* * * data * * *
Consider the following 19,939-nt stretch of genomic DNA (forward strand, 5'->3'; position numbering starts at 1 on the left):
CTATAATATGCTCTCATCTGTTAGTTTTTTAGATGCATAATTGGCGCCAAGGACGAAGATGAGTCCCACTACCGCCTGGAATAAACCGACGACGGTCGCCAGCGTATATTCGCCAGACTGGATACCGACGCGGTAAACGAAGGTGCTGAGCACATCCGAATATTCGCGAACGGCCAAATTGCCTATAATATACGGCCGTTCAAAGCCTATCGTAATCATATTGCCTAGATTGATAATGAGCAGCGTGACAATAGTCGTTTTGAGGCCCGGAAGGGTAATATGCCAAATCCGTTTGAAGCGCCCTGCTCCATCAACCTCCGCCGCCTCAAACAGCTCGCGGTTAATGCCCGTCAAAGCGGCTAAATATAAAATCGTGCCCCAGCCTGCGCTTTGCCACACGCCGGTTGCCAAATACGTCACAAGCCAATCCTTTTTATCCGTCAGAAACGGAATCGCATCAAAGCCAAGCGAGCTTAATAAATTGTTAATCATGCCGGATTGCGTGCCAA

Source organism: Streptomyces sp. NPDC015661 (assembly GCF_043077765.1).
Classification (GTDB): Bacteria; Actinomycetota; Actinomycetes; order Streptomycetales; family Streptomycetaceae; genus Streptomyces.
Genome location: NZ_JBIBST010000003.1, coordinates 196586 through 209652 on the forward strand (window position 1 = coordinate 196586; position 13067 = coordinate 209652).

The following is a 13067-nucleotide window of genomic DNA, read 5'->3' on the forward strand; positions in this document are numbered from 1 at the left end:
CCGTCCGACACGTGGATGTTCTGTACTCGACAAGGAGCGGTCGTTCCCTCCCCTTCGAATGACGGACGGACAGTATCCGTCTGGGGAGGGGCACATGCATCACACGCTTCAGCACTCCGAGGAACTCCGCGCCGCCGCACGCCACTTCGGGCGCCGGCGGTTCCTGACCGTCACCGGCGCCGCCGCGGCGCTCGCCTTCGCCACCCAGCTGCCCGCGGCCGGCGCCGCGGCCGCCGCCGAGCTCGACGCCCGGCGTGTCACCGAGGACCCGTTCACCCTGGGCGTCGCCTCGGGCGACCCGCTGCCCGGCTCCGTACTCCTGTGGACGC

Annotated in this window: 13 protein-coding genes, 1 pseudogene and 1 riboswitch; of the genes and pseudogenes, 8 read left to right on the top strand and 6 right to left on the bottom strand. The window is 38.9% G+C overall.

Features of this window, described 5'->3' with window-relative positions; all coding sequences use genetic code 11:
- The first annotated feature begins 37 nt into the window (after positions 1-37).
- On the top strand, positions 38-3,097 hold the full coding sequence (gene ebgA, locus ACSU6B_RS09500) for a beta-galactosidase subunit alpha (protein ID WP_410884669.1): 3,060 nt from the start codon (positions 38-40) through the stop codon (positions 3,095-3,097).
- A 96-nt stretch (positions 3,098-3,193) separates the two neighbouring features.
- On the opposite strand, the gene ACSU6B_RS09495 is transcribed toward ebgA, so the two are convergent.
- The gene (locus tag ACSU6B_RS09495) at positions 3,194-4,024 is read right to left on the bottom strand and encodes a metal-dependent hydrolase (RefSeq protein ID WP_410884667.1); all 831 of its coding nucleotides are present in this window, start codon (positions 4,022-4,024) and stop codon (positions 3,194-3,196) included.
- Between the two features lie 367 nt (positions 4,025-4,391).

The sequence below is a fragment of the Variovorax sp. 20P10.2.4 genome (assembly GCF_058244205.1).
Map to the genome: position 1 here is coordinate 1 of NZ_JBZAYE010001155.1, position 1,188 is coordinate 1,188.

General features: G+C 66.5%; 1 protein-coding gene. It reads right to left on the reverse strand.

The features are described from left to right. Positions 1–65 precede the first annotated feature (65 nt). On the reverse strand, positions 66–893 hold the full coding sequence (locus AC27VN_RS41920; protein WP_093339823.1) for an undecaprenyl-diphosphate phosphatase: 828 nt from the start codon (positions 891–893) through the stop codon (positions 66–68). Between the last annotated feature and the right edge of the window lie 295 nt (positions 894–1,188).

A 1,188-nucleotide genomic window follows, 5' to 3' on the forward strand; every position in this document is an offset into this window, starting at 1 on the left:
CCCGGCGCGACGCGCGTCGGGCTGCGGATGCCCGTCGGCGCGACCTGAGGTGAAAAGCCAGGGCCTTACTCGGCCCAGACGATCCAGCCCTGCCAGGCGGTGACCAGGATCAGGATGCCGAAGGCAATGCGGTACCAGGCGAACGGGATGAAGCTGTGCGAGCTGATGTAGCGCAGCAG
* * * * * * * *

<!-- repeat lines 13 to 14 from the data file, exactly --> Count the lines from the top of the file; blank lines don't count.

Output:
- On the opposite strand, the gene ACSU6B_RS09495 is transcribed toward ebgA, so the two are convergent.
- The gene (locus tag ACSU6B_RS09495) at positions 3,194-4,024 is read right to left on the bottom strand and encodes a metal-dependent hydrolase (RefSeq protein ID WP_410884667.1); all 831 of its coding nucleotides are present in this window, start codon (positions 4,022-4,024) and stop codon (positions 3,194-3,196) included.